• German

    Thank you for sharing this information with us 🙂

    I’m an artistic person and I think I’ll go to Art School at some point, not get a job, but just for fun, to study what I love.

    In creating a portfolio, I believe that asking for feedback is essential; the more feedback you get, the better.

  • King Kong's Girl

    One other thing I don’t have talent at is art and design. But I do have plans of taking photography classes. I will surely refer to your site for some tips on how to manage and arrange a portfolio. I like your advice about taking constructive criticism as well. Often times we need other’s eyes and perspectives to see and understand things differently and grow. I like your site. Keep it up.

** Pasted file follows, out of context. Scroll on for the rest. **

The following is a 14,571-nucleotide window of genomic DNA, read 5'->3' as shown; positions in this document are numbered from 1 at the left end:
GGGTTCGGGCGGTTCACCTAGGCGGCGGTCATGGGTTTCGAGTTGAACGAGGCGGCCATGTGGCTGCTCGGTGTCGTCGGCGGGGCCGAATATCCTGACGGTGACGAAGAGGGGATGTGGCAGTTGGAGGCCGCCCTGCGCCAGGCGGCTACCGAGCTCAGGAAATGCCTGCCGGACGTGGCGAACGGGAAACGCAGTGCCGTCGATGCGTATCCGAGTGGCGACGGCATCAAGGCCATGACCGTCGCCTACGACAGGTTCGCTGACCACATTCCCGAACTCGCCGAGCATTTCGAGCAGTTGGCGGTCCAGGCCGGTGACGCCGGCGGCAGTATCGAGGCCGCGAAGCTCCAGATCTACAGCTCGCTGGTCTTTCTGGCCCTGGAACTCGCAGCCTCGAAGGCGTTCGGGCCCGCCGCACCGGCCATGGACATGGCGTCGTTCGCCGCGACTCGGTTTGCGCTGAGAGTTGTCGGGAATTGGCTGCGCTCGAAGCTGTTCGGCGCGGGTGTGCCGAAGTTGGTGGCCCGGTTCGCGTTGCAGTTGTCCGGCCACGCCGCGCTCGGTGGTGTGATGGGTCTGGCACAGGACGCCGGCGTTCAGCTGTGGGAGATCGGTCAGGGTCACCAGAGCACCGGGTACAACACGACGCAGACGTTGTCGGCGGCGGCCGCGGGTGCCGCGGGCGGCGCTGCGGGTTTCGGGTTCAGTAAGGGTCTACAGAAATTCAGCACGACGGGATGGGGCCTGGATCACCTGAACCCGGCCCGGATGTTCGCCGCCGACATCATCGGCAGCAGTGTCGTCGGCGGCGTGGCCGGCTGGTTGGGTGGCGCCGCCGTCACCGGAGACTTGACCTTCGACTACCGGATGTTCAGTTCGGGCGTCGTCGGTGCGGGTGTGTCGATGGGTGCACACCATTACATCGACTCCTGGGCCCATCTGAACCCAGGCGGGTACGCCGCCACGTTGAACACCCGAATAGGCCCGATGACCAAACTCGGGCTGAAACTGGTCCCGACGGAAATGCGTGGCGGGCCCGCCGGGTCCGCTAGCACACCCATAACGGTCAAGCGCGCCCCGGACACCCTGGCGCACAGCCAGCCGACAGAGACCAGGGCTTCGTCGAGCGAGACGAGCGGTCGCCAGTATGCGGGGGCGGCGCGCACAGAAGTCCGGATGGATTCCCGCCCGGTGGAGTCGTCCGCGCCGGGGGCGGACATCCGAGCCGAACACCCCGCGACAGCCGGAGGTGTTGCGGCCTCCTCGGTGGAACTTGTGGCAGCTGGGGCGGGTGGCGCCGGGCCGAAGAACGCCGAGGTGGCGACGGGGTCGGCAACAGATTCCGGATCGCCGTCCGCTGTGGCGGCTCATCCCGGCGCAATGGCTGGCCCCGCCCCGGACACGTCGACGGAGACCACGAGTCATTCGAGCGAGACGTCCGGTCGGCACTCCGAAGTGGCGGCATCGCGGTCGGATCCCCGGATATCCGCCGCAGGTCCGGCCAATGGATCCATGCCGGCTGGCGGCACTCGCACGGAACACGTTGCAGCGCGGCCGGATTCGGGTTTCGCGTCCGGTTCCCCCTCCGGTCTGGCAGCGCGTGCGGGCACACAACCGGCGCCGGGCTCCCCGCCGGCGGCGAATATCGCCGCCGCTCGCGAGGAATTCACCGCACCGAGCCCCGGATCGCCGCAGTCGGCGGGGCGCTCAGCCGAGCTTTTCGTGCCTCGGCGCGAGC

• Netta

    Hey Daybe:

    Thank you for your suggestions for putting together art portfolios.

    The Light of My Life makes heavily sculpted bas-relief landscape collages using dried banana bark and taro stems. Matted and framed, they are like looking out a window onto a fantastical landscape of mountains with waterfalls and sea cliffs with rolling ocean waves.

    It’s pretty hard to describe what he does and he used to grumble that he didn’t have anything that could show people his work.

    (He is an absolute Luddite so going digital was not an option with him. The guy doesn’t even have a land-line!)

    Before he left for a three-month trip to Ecuador, I put together a simple photo album of the latest examples of his work, some of which were featured in local galleries on Maui.

    He was extraordinary pleased with the resulting enthusiastic interest from fellow artists and others when he showed them his work and he was able to meet a number of very creative people as a result. It helped him connect in so many ways with these people and definitely enhanced his journey.